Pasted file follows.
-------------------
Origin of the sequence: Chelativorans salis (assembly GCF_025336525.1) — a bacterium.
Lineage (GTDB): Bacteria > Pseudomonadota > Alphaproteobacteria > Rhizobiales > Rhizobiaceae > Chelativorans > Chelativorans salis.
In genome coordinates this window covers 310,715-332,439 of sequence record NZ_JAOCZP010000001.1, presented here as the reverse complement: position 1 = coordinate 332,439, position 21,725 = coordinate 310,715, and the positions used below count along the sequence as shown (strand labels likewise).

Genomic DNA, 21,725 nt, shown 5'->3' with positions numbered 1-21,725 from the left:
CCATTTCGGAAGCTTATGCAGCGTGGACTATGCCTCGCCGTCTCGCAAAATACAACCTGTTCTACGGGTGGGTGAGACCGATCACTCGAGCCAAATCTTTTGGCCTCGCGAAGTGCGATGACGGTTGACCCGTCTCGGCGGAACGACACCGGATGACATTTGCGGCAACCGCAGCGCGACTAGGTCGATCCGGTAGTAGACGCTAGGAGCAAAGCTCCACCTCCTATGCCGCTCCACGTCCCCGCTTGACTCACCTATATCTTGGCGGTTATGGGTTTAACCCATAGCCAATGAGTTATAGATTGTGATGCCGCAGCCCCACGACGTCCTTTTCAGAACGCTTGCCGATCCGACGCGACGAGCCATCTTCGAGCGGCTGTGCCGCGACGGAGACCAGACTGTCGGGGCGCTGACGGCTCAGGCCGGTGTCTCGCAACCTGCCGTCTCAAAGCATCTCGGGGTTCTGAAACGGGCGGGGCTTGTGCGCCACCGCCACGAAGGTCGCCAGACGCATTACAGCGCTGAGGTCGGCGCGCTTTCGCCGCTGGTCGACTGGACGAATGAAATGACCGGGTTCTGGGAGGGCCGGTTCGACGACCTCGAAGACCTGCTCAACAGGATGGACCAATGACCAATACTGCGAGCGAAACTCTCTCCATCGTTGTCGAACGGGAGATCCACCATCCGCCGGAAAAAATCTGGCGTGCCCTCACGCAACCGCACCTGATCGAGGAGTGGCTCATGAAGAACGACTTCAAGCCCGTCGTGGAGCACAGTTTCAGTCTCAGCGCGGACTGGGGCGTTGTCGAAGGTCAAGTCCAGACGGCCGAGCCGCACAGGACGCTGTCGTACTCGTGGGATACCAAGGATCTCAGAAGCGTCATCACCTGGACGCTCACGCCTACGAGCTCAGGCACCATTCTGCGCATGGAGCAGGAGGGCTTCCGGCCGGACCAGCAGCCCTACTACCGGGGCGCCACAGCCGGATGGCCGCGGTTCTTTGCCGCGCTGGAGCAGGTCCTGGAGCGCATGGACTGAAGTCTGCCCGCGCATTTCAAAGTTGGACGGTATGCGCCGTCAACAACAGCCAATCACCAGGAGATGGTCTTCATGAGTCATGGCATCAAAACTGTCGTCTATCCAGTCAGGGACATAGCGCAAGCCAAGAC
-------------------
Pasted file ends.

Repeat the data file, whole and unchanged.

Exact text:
Origin of the sequence: Chelativorans salis (assembly GCF_025336525.1) — a bacterium.
Lineage (GTDB): Bacteria > Pseudomonadota > Alphaproteobacteria > Rhizobiales > Rhizobiaceae > Chelativorans > Chelativorans salis.
In genome coordinates this window covers 310,715-332,439 of sequence record NZ_JAOCZP010000001.1, presented here as the reverse complement: position 1 = coordinate 332,439, position 21,725 = coordinate 310,715, and the positions used below count along the sequence as shown (strand labels likewise).

Genomic DNA, 21,725 nt, shown 5'->3' with positions numbered 1-21,725 from the left:
CCATTTCGGAAGCTTATGCAGCGTGGACTATGCCTCGCCGTCTCGCAAAATACAACCTGTTCTACGGGTGGGTGAGACCGATCACTCGAGCCAAATCTTTTGGCCTCGCGAAGTGCGATGACGGTTGACCCGTCTCGGCGGAACGACACCGGATGACATTTGCGGCAACCGCAGCGCGACTAGGTCGATCCGGTAGTAGACGCTAGGAGCAAAGCTCCACCTCCTATGCCGCTCCACGTCCCCGCTTGACTCACCTATATCTTGGCGGTTATGGGTTTAACCCATAGCCAATGAGTTATAGATTGTGATGCCGCAGCCCCACGACGTCCTTTTCAGAACGCTTGCCGATCCGACGCGACGAGCCATCTTCGAGCGGCTGTGCCGCGACGGAGACCAGACTGTCGGGGCGCTGACGGCTCAGGCCGGTGTCTCGCAACCTGCCGTCTCAAAGCATCTCGGGGTTCTGAAACGGGCGGGGCTTGTGCGCCACCGCCACGAAGGTCGCCAGACGCATTACAGCGCTGAGGTCGGCGCGCTTTCGCCGCTGGTCGACTGGACGAATGAAATGACCGGGTTCTGGGAGGGCCGGTTCGACGACCTCGAAGACCTGCTCAACAGGATGGACCAATGACCAATACTGCGAGCGAAACTCTCTCCATCGTTGTCGAACGGGAGATCCACCATCCGCCGGAAAAAATCTGGCGTGCCCTCACGCAACCGCACCTGATCGAGGAGTGGCTCATGAAGAACGACTTCAAGCCCGTCGTGGAGCACAGTTTCAGTCTCAGCGCGGACTGGGGCGTTGTCGAAGGTCAAGTCCAGACGGCCGAGCCGCACAGGACGCTGTCGTACTCGTGGGATACCAAGGATCTCAGAAGCGTCATCACCTGGACGCTCACGCCTACGAGCTCAGGCACCATTCTGCGCATGGAGCAGGAGGGCTTCCGGCCGGACCAGCAGCCCTACTACCGGGGCGCCACAGCCGGATGGCCGCGGTTCTTTGCCGCGCTGGAGCAGGTCCTGGAGCGCATGGACTGAAGTCTGCCCGCGCATTTCAAAGTTGGACGGTATGCGCCGTCAACAACAGCCAATCACCAGGAGATGGTCTTCATGAGTCATGGCATCAAAACTGTCGTCTATCCAGTCAGGGACATAGCGCAAGCCAAGAC